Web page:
We got lucky out my way. I know the luck was not shared by others. I heard about friends’ homes ruined by flooding, and power outages were everywhere. We live out of the way on a hill. We lose power on sunny days. Why were we so lucky this time? Our good fortune in Sandy had me prepared to vote for CL&P for president. Always a contrarian, I survived the Frankenstorm with hardly a scratch.
The best thing about Sandy is that it shut down political campaigns. For a day or two we were spared the chatter of the politicos crooning for our vote. All those brave individualists on the right carping about how big government kills the American spirit were cowering under their beds, hoping the first responders would arrive in time to supply some fresh diapers. And if that didn’t happen? Why, blame Obama! Leadership is what we need!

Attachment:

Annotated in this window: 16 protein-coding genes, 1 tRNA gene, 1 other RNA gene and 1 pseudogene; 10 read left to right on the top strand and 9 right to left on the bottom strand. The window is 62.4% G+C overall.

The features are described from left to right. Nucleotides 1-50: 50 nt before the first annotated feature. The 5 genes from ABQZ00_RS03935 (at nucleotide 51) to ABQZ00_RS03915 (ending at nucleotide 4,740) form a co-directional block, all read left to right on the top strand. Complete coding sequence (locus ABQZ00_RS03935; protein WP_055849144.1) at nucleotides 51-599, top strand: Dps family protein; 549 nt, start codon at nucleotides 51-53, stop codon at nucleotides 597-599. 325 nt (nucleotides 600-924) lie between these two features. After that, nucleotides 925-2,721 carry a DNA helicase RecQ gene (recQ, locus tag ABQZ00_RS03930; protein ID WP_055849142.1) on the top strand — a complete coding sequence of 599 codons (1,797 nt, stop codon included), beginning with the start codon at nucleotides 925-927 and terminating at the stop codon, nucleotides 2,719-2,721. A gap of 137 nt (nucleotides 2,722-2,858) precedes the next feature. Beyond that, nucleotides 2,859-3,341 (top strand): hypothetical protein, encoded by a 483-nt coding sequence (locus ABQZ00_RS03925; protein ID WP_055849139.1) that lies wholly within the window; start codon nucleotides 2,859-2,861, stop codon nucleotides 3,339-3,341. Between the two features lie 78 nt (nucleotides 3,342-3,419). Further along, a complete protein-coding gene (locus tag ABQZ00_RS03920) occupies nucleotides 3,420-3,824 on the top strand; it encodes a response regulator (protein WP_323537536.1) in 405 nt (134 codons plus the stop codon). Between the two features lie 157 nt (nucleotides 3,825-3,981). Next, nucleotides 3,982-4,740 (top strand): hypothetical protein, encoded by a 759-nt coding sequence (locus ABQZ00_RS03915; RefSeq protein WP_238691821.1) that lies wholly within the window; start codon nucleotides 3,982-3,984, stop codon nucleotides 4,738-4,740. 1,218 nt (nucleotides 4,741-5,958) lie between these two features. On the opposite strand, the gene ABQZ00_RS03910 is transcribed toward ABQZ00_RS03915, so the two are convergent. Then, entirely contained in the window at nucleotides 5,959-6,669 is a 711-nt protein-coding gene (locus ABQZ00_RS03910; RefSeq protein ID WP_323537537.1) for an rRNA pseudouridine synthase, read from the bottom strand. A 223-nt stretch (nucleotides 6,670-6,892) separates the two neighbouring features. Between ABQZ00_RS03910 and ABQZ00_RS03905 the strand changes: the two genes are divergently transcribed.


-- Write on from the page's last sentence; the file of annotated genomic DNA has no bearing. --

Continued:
I watched the gathering storm on television harboring something like hope for a fresh beginning. Isn’t that what all of our fantasies about the apocalypse come to – sort of like a cultural declaration of bankruptcy, and then, salvaging what’s best, a new start? Blow, winds, howl; wipe clean the slate; drive both parties, and their noisy rhetoric, off the continent. The storm was an occupying force.
All the political noise was drowned out for a couple of blessed days. Thank you, Sandy. And thanks, too, for sparing my family the pain you inflicted on so many others.
Reprinted courtesy of the Connecticut Law Tribune.
Here’s a not-so-modest proposal that will reduce the prison population, improve the performance of the criminal justice system, and yield greater confidence in the administration of what we call, with no apparent sense of irony, "justice." Ready? Eliminate plea bargaining.
If you’re still reading – I could almost hear the "pshaw" of jurists such as New Haven’s Patrick Clifford, who, of course, doesn’t read this column, but yet becomes aware of its contents by a form of judicial osmosis – here’s why plea bargaining is really a form of social cancer.